Sunday, November 17

Study for Homage to the Square

THE STRANGER WAS walking down the street when the wind started to blow strong, its temperature cold, some measly rain smacking down on everything. He lifted his collar up and kept his eyes peeled. It was the middle of Saturday evening; small pieces of life were already wandering down the avenues, taking joy and excitement wherever they went, the jobless day too keen to decorate the next with some kind of souvenir. A pasty yellow light cast a glow over the pavement, the colour of an aperitif; I must get out of this weather, he thought to himself, and he entered the hotel on the expensive street he had been walking down. It was warm in there. A pianist was scrambling all over the board and doing impersonations. There were as many waiters about as punters, all elegantly dressed and sipping sup sipping their ‘O, really?’ cocktails.
The stranger took a cracked leather seat and, his hand waving, ordered a drink. It tasted like ice cream. His hands were cold, so he put them between his thighs and counted to one-hundred. They weren’t cold anymore.
The pianist kept playing contemporary pop songs with the odd seventh thrown in. The rain fell even harder and the lamps behind the bar brewed even brighter; wholesome rich couples canoodled here and there; waiters waitresses came and went carrying glasses full and empty; he squirmed in his chair and observed. All around were old books stacked carefully on shelves—unread, well-dusted. The stranger took a handful of nuts from the complimentary bowl in front of him when a girl walked in and, with no consideration, sat in front of him. He wriggled and considered this intruder, who looked as cold as he had been and had bags under her eyes. Some people want all the space in the world, and he moved his legs away from hers.
To the approaching waiter—‘Navy rum & coke, please. No ice. Thanks, love.’
Find your own table.
She looked around as the stranger had and, not recognising her surroundings, thought that she was in the wrong venue. She waved her hand about as though there was a fly around her, and started to tuck into the nuts, picking out only the almonds.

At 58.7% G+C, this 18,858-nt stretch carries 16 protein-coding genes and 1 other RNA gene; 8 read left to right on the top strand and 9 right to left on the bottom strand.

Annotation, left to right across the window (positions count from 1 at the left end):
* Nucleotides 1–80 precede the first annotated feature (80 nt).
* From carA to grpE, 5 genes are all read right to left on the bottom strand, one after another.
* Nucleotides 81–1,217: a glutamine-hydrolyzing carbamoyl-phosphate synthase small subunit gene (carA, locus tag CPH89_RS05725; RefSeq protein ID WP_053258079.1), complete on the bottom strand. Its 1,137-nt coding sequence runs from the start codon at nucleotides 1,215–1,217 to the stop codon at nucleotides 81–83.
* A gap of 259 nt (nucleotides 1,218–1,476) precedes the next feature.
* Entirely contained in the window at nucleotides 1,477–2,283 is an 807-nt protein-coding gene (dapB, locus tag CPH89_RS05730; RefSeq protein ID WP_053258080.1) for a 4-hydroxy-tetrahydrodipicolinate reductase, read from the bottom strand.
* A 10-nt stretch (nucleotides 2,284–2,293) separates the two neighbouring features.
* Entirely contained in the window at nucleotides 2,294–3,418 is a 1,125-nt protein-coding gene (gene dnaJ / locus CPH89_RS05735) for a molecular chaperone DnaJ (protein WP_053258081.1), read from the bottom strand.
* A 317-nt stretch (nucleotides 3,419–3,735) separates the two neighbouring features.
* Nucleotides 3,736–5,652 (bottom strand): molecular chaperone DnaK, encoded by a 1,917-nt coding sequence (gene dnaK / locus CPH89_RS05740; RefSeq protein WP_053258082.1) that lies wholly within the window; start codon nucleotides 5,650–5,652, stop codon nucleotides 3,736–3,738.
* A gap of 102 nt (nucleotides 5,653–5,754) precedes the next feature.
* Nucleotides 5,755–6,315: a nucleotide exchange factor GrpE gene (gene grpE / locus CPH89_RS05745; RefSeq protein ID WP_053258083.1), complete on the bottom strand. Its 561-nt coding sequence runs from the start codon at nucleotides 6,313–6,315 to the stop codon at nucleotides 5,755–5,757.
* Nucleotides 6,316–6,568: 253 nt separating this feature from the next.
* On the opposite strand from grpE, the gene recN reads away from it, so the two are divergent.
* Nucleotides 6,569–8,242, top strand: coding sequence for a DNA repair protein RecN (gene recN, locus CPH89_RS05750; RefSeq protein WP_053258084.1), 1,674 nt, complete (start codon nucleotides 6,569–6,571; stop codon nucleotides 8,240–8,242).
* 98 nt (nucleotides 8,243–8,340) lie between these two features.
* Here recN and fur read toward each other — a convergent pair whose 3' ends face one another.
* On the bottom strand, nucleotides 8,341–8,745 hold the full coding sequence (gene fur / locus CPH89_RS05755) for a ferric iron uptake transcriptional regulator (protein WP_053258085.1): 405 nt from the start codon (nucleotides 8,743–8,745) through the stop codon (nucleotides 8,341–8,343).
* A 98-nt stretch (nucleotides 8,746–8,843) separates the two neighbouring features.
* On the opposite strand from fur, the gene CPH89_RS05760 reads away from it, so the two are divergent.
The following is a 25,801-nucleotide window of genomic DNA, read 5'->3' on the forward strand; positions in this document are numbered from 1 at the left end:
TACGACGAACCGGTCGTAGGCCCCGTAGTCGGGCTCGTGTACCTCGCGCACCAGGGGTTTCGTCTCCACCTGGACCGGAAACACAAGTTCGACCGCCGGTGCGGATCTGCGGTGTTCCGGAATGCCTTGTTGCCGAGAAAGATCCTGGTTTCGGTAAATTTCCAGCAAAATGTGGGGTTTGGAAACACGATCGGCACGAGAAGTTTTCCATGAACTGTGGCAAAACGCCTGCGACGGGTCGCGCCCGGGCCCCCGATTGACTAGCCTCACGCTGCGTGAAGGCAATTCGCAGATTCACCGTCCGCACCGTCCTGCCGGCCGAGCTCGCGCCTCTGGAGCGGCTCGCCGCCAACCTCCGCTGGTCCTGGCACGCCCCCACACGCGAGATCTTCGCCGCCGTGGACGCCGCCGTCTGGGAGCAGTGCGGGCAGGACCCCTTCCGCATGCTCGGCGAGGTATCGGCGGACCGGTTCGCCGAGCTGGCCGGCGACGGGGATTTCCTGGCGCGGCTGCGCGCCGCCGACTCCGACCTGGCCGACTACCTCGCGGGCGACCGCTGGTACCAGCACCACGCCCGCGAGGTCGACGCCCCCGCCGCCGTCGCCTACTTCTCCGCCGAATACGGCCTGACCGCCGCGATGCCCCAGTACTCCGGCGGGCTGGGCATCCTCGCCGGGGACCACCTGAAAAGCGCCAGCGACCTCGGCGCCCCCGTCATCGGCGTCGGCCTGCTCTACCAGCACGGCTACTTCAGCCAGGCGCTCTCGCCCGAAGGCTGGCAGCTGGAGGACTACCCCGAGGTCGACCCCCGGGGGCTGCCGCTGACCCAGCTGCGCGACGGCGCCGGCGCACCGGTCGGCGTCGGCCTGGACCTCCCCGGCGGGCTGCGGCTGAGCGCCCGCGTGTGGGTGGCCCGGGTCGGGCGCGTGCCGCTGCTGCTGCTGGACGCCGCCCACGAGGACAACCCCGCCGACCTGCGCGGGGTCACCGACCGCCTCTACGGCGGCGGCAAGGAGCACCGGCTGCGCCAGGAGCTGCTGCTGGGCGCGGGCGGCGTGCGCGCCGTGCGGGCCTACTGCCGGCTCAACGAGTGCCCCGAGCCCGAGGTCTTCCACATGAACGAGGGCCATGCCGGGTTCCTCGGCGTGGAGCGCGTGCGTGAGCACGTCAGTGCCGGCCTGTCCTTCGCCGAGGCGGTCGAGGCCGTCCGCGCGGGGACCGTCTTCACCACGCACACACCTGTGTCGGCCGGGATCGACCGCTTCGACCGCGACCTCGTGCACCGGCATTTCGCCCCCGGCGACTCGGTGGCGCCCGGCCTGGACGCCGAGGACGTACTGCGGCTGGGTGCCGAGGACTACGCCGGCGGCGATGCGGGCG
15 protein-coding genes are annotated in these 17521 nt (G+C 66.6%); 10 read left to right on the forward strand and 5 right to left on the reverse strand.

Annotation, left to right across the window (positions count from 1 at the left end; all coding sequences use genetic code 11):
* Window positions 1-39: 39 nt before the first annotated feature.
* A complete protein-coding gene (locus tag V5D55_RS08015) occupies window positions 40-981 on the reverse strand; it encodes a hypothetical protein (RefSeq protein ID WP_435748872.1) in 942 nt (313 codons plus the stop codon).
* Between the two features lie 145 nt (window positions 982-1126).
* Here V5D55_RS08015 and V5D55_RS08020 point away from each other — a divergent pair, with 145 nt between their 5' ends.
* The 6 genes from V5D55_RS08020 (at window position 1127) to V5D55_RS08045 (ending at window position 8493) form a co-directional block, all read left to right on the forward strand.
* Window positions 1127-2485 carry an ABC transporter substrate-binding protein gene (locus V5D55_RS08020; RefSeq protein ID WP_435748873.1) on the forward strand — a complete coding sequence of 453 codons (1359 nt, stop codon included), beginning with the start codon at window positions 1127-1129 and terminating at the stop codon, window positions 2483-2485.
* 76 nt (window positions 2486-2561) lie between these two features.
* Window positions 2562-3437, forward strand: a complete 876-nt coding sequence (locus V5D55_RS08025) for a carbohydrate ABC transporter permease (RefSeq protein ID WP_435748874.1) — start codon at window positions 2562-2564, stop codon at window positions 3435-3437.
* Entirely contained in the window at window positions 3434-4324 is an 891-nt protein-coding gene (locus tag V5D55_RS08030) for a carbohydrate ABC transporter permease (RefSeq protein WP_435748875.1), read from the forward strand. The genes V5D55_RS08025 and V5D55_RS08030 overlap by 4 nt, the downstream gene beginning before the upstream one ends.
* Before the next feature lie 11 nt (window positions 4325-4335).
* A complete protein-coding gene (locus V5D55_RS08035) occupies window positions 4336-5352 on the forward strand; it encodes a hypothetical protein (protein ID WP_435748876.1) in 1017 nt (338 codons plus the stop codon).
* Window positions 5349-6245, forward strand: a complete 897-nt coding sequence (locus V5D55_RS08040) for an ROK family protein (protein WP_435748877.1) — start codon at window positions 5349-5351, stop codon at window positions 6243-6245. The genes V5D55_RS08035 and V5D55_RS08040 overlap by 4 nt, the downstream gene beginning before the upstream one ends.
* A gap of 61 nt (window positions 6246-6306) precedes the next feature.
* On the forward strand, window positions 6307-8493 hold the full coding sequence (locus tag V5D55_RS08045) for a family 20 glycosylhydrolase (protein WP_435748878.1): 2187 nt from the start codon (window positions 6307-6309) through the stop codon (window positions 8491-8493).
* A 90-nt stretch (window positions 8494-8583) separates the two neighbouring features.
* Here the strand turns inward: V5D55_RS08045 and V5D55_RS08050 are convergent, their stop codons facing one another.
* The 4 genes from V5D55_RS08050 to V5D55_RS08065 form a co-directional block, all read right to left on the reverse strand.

She beheld the stranger and said—‘I think it’s very sad when someone doesn’t live through the turn of a century.’
The stranger considered this and replied—‘Why do you say that?’
‘I went to the art museum today—the one by the river with its gas chamber architecture—and I noted the nameplates by the pieces … and every time I saw an artist who hadn’t lived through the turn of a century I felt sorry for them.’ Her drink arrived and she took a long sip because she had long been thirsty. ‘I was there when the millennium came and maybe I was too young to appreciate it, but I thought it was a really wonderful event that everyone should live through … I just got lucky with the millennium, I suppose.’
The stranger took her in, then he noticed the condensation on his glass and they were both there: the girl and the condensation; and beyond them the hotel was housing everyone from the cold inhospitable November weather.
‘If you go to that art gallery at the weekends,’ she went on—‘you don’t get the schoolchildren but you do get the couples … couples in love and couples fighting and couples trying to find the spark like they’re on a camping trip and couples trying to make a good impression as if they know what art is besides something that distracts us from cleaning the bathroom or preparing salads.’ When she drank she put her eyes from side to side. ‘The most noxious moment of any relationship is just after you stop going to art galleries … then—I think—everything is doomed … you turn your interest to children and holidays … and those can get expensive.’